In the long run, we will only succeed in combating Islamism if we can prevent radicalization and recruitment in the first place. Therefore, in the fall of 2005, our security agencies engaged Muslim associations in a dialogue that was oriented toward joint goals. The agreed upon strategy aims to improve our mutual understanding and to spur joint action against the extremist misuse of religion.
Social marginalization, insufficient German language skills, and a lack of career prospects promote the radicalization of young Muslims in our country. A successful integration policy is therefore an essential instrument of any effective anti-terror strategy.
Immigration and integration are two sides of the same coin. Only the transparent control and restriction of immigration can create the necessary climate for the integration of foreign nationals living here. And their successful integration is necessary as a foundation for further immigration.
And so we demand of people who come to our country that they actively contribute to their own integration and acknowledge the basic values of our society. Thus, integration makes a preventative contribution to the internal security of our country as well.
Immigration policy must also guarantee the protection and security of our country and the people living here. The immigration act that took effect on January 1, 2005, provides the federal states, which are essentially responsible for implementing the Aliens Act, with an extended instrument with which to suppress terrorist and extremist threats.
Within the scope of the present evaluation of the Immigration Act, we are also reviewing whether all security questions have been answered satisfactorily or if further legislative action is needed.
Right-wing extremism is a focal point of the present debate. It demands special attention from both the government and society. For this reason, right-wing extremism is a special area of focus for the Federal Office for the Protection of the Constitution.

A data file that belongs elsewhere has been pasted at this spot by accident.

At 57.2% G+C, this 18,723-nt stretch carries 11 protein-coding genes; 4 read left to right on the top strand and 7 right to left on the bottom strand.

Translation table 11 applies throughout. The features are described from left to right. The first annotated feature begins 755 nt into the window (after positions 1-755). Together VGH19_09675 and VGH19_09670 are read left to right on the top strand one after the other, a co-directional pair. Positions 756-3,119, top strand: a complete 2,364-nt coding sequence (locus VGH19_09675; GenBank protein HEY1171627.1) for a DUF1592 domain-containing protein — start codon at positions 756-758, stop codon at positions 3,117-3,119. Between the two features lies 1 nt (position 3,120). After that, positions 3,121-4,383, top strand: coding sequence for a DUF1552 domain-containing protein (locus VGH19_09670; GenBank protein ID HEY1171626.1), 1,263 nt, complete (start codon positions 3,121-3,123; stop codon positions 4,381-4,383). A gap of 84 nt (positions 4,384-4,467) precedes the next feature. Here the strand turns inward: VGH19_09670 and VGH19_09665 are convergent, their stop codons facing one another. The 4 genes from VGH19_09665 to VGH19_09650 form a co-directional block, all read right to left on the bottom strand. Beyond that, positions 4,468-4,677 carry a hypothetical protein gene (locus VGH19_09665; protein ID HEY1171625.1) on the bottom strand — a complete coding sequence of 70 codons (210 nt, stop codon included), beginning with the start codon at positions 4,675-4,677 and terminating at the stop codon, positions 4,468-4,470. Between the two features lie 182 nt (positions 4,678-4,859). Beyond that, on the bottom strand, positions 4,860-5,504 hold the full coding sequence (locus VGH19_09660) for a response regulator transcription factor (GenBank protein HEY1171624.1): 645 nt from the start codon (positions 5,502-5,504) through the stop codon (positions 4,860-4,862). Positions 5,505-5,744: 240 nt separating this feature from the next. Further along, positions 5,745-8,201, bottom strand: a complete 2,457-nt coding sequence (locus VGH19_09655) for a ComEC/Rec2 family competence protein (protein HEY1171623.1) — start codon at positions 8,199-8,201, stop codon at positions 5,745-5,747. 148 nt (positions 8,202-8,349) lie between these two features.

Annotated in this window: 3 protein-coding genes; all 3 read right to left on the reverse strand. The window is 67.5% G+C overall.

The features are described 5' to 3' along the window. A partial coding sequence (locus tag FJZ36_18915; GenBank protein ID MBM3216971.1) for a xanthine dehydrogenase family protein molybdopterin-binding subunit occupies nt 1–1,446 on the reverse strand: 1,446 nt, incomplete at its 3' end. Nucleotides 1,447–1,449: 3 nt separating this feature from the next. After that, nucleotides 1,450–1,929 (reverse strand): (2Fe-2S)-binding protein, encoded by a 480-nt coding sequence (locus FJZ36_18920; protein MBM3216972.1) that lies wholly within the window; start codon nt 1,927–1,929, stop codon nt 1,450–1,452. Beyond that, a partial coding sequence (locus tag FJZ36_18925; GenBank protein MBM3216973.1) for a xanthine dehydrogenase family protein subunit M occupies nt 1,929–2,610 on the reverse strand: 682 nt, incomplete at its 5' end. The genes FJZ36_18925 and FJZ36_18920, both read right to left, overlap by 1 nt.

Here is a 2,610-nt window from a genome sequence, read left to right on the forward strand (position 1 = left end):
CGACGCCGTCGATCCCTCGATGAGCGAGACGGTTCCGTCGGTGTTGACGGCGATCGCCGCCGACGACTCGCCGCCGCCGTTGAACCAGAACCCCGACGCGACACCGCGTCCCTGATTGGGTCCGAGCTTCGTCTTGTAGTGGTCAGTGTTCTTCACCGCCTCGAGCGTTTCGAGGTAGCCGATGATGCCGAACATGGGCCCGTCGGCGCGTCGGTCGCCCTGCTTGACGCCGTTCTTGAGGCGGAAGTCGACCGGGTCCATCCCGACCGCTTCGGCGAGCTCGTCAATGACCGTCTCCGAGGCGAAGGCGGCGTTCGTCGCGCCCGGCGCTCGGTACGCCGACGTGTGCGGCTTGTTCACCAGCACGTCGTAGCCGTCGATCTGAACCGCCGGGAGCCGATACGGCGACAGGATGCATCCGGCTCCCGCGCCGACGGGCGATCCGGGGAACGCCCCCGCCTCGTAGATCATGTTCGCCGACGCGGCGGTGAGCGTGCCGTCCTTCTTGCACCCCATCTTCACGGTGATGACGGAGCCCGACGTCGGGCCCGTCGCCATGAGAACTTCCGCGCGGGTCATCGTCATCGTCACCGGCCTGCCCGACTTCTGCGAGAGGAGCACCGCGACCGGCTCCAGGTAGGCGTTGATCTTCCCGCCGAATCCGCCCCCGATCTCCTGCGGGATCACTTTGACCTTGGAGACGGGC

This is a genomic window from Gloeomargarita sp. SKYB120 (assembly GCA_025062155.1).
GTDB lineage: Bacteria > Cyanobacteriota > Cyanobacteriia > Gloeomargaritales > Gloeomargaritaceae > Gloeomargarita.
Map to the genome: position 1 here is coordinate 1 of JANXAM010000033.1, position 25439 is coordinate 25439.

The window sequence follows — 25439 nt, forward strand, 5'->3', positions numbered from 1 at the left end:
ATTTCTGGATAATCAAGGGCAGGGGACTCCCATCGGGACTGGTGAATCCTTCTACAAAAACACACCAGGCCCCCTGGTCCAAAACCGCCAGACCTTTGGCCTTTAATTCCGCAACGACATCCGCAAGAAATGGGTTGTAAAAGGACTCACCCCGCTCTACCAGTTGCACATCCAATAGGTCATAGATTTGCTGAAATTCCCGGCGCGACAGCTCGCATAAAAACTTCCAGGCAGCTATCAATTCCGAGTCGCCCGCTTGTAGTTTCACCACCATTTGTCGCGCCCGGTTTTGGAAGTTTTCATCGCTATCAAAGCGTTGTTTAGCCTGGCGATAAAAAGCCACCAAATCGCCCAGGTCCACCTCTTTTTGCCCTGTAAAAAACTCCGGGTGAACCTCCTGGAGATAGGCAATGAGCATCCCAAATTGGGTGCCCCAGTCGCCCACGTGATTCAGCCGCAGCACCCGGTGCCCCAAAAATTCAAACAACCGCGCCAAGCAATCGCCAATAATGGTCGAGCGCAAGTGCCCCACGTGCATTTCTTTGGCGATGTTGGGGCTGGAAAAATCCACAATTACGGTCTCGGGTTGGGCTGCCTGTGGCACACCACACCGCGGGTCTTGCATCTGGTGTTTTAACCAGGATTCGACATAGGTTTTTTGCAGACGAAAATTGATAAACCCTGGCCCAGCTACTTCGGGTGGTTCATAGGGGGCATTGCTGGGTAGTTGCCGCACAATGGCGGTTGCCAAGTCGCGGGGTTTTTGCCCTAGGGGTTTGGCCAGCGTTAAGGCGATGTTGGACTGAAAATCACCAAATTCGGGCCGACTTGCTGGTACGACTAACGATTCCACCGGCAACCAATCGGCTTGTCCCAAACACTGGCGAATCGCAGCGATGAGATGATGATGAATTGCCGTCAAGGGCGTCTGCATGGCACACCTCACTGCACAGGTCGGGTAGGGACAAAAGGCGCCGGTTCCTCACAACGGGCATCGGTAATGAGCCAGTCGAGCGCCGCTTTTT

It is gratifying that right-wing extremist parties did not score any notable victories in the past year or in the three Landtag [state assembly] elections in March of this year.
At the end of last year, the NPD [National Democratic Party of Germany] had 6,000 members, that is, 700 more than a year earlier. By renewing their contact with the neo-Nazi scene and concluding their “Germany Pact” with the DVU [German People’s Union], the NPD has tried to increase its significance in the right-wing extremist scene. But having received less than two percent of the vote in the last Bundestag election and in this year’s Landtag elections, they did not succeed in making the breakthrough they had hoped for.
There is nevertheless cause for concern that extremist right-wing ideology is attractive to a considerable segment of young male voters between 18 and 24 years of age. More than 5 percent of the young male vote nationwide, and even almost ten percent in the new federal states, went to the NPD. This must be an incentive for us to promote our democracy more intensively, especially among young people.
The DVU and the Republikaner have consistently missed their mark in the elections. Moreover, both parties’ membership figures have fallen again (the DVU by about 2,000 to a total of 9,000, and the Republikaner by 1,000 to 6,500).